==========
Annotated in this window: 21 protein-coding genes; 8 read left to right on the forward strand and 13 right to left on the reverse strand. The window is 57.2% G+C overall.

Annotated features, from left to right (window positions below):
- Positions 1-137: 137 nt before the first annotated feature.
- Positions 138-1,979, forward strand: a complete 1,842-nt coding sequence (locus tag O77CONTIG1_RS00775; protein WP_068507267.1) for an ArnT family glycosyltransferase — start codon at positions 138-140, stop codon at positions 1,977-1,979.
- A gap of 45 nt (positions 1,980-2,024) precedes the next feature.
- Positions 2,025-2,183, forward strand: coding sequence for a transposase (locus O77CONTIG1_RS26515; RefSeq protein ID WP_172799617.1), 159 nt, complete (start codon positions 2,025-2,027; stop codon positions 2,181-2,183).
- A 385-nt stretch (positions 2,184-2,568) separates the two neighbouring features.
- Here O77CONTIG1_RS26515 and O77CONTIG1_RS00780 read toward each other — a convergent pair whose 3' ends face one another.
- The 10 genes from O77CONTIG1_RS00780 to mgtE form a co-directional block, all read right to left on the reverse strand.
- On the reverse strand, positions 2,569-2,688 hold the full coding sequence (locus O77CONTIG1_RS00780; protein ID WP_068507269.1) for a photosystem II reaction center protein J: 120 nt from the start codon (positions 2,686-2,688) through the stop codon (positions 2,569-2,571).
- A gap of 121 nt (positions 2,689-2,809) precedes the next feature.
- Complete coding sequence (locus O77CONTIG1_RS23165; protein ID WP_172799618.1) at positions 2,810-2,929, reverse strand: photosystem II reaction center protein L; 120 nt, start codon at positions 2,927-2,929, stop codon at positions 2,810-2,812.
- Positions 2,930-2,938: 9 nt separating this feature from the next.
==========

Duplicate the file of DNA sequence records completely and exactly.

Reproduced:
Annotated in this window: 21 protein-coding genes; 8 read left to right on the forward strand and 13 right to left on the reverse strand. The window is 57.2% G+C overall.

Annotated features, from left to right (window positions below):
- Positions 1-137: 137 nt before the first annotated feature.
- Positions 138-1,979, forward strand: a complete 1,842-nt coding sequence (locus tag O77CONTIG1_RS00775; protein WP_068507267.1) for an ArnT family glycosyltransferase — start codon at positions 138-140, stop codon at positions 1,977-1,979.
- A gap of 45 nt (positions 1,980-2,024) precedes the next feature.
- Positions 2,025-2,183, forward strand: coding sequence for a transposase (locus O77CONTIG1_RS26515; RefSeq protein ID WP_172799617.1), 159 nt, complete (start codon positions 2,025-2,027; stop codon positions 2,181-2,183).
- A 385-nt stretch (positions 2,184-2,568) separates the two neighbouring features.
- Here O77CONTIG1_RS26515 and O77CONTIG1_RS00780 read toward each other — a convergent pair whose 3' ends face one another.
- The 10 genes from O77CONTIG1_RS00780 to mgtE form a co-directional block, all read right to left on the reverse strand.
- On the reverse strand, positions 2,569-2,688 hold the full coding sequence (locus O77CONTIG1_RS00780; protein ID WP_068507269.1) for a photosystem II reaction center protein J: 120 nt from the start codon (positions 2,686-2,688) through the stop codon (positions 2,569-2,571).
- A gap of 121 nt (positions 2,689-2,809) precedes the next feature.
- Complete coding sequence (locus O77CONTIG1_RS23165; protein ID WP_172799618.1) at positions 2,810-2,929, reverse strand: photosystem II reaction center protein L; 120 nt, start codon at positions 2,927-2,929, stop codon at positions 2,810-2,812.
- Positions 2,930-2,938: 9 nt separating this feature from the next.